Tuesday, 29 November 2022

Why are you talking to yourself?

Today's post is by Elmar Unnsteinsson (University College Dublin). Here Unnsteinsson asks why we talk to ourselves.

The other day I saw someone enjoying a walk while deeply engaged in conversation but I couldn’t see the other person. The ledge between us was too high. When I turned the corner I saw that the person was alone and actually talking to no one. Well, no one else I should say. It’s unremarkable that I had assumed that there was a pair of people, dancing conversational tango, but, it does raise the question why we think of conversation as, essentially, a multi-player game?

As a matter of fact, many of us thoroughly enjoy having conversations. We seek them out to achieve catharsis, form strong social bonds of trust and friendship, learn surprising new things, and obviously the list could be endless. So, it never even occurs to us to ask why we would spend our time talking to others. We couldn’t even list half of the good reasons to do so. Why is it then so surprising to us that people might get exactly the same types of enjoyment and benefit from talking to themselves? More poignantly, why is there such a strong social norm against self-talk, such that we experience shame and embarrassment when caught in the act?

In an article I recently published open access in Mind and Language, called ‘The Social Epistemology of Introspection,’ I try to show that talking to oneself and talking to others are much more alike than people have usually assumed. A little more precisely, I argue that the cognitive mechanisms, motivational profiles, and normal functions associated with each kind of action are essentially the same.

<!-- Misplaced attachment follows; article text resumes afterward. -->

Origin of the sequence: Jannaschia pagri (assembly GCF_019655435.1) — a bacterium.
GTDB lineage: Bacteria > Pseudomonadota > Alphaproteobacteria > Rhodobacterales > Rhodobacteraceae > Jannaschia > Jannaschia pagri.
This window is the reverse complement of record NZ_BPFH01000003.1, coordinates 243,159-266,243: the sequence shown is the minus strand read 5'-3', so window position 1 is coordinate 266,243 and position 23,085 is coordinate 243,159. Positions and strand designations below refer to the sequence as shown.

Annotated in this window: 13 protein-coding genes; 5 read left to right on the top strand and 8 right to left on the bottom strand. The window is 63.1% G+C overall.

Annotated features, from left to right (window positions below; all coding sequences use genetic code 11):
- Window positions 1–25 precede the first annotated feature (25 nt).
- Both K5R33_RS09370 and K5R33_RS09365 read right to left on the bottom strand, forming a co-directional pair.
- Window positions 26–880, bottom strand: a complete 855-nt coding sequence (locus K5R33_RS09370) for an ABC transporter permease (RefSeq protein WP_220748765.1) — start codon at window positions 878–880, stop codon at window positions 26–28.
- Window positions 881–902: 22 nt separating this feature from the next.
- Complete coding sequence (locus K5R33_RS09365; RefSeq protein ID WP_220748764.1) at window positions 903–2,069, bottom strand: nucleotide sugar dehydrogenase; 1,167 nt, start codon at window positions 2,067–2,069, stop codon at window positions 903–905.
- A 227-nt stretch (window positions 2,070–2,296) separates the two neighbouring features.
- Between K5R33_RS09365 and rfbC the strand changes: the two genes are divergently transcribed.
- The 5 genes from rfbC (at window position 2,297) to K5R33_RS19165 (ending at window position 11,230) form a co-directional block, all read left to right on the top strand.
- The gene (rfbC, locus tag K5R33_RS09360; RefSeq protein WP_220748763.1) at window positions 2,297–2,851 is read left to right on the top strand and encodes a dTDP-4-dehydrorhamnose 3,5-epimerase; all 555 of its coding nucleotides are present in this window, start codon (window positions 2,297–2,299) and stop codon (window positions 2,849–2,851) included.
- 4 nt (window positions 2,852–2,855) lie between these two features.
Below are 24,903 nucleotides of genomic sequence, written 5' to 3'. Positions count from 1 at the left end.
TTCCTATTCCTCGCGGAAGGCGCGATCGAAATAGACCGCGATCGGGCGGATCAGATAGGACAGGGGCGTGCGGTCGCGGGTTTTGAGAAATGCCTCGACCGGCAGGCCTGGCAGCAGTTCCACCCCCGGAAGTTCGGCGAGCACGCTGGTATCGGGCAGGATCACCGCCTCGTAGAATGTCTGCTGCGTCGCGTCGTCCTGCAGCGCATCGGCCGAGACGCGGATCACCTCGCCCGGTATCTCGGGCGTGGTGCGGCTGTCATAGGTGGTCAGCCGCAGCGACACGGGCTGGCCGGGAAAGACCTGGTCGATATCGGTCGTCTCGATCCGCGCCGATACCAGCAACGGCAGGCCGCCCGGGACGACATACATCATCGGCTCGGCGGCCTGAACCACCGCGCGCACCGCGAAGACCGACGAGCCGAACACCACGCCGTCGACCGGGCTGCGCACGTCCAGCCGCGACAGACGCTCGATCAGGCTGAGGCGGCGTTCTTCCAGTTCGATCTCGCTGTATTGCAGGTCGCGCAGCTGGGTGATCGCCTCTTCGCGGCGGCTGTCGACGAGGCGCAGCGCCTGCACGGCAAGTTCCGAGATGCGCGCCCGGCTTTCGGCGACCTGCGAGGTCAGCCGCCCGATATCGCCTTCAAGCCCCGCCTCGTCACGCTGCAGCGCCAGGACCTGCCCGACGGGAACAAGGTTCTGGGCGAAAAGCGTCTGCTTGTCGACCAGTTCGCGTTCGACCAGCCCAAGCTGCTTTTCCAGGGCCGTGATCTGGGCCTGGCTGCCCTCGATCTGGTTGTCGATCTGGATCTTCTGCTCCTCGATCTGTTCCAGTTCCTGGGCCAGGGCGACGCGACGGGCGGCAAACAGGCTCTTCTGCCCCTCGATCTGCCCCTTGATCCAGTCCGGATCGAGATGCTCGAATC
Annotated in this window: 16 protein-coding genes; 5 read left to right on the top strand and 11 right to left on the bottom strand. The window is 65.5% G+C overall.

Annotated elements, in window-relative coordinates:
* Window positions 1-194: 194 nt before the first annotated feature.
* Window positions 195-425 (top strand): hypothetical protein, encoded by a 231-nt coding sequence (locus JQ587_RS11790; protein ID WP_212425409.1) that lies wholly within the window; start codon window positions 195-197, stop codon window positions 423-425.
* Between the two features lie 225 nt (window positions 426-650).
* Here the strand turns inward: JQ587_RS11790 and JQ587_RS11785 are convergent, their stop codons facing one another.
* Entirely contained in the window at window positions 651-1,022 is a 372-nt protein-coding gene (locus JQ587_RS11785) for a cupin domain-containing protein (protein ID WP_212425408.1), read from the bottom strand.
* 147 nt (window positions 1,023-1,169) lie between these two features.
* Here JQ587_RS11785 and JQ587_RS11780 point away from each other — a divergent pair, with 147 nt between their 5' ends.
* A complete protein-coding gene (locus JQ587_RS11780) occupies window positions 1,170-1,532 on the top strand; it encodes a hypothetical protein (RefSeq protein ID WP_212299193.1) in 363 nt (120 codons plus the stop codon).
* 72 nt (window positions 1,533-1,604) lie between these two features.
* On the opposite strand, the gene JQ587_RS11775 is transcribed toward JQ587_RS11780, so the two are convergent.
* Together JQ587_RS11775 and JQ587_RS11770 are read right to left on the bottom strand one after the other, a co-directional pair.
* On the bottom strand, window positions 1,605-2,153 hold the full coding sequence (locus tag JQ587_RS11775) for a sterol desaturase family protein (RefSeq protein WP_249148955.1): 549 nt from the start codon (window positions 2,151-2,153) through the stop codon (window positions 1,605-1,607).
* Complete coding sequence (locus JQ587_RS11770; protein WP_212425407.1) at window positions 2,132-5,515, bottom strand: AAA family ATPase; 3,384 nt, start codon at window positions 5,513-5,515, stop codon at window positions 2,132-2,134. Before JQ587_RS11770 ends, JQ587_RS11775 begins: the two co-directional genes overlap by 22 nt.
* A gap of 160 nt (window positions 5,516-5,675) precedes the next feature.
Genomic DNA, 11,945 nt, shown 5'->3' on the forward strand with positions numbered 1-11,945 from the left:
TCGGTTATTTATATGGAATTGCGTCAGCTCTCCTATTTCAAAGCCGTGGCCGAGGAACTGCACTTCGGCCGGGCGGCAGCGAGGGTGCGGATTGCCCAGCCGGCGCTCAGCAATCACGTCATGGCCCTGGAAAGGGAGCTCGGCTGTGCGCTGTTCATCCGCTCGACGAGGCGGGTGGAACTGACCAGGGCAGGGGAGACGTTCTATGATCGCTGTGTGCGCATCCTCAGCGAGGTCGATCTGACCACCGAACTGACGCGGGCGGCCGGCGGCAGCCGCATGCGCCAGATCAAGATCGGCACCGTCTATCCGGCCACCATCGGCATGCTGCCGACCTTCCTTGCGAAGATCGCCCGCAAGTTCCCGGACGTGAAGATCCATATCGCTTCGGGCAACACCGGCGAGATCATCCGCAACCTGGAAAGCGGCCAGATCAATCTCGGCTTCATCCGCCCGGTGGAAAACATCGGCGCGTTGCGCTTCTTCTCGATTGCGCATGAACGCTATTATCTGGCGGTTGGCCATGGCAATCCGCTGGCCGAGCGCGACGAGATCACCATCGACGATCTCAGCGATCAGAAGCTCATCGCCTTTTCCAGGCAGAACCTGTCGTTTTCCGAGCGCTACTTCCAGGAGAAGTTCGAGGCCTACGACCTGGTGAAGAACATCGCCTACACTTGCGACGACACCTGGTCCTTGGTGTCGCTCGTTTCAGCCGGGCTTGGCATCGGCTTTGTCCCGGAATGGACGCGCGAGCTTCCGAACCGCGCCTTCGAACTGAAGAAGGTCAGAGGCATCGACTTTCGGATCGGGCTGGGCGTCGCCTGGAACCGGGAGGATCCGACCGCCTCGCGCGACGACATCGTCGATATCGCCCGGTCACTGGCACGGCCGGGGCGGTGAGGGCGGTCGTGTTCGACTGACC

When we introspect our own emotions or attitudes we basically tell ourselves what we feel or believe, for reasons that are similar to the reasons why we would tell such things to others. But we also rely on the normal operation of a mechanism designed for communication; roughly, the mechanism underlying our capacity to intentionally produce cognitive effects in minded creatures.

There is reason to suppose that we can derive enjoyment and benefit merely from the skillful exercise of this singular capacity; just like the poet or public speaker we can seek the pleasures of communicative acts for their own sake. And so, it should not be surprising that people might like to talk to themselves. More surprisingly, perhaps, we should also expect various epistemic or practical benefits from self-talk, which would mirror the benefits of conversing with others. So, for example, by posing a question to myself directly in a communicative act, I may unearth an answer which otherwise might remain hidden from consciousness.

This does have other, more troubling consequences, however. Any malignant purpose we are afraid others might have in talking to us, we are just as likely to have ourselves in the privacy of our own minds. Thus, social epistemology has been too focused on various doxastic or epistemic effects of informational interactions between agents, to the detriment of studying the very same effects as they manifest themselves in reasoning and cognition themselves. 

Perhaps, this is just the pernicious social norm against self-talk working its way into the work of the scientist. If we were more enlightened as a society about the potential pleasures of self-talk, we would presumably do more of it. In turn, we might also be more interested in exploring the non-pathological aspects of engaging in this – in this imagined world – common and unremarkable activity. It never occurs to us to ask why chess players would bother playing chess to themselves. And why would we not train or just enjoy the exercise one of our most cherished capacities, namely the capacity to converse?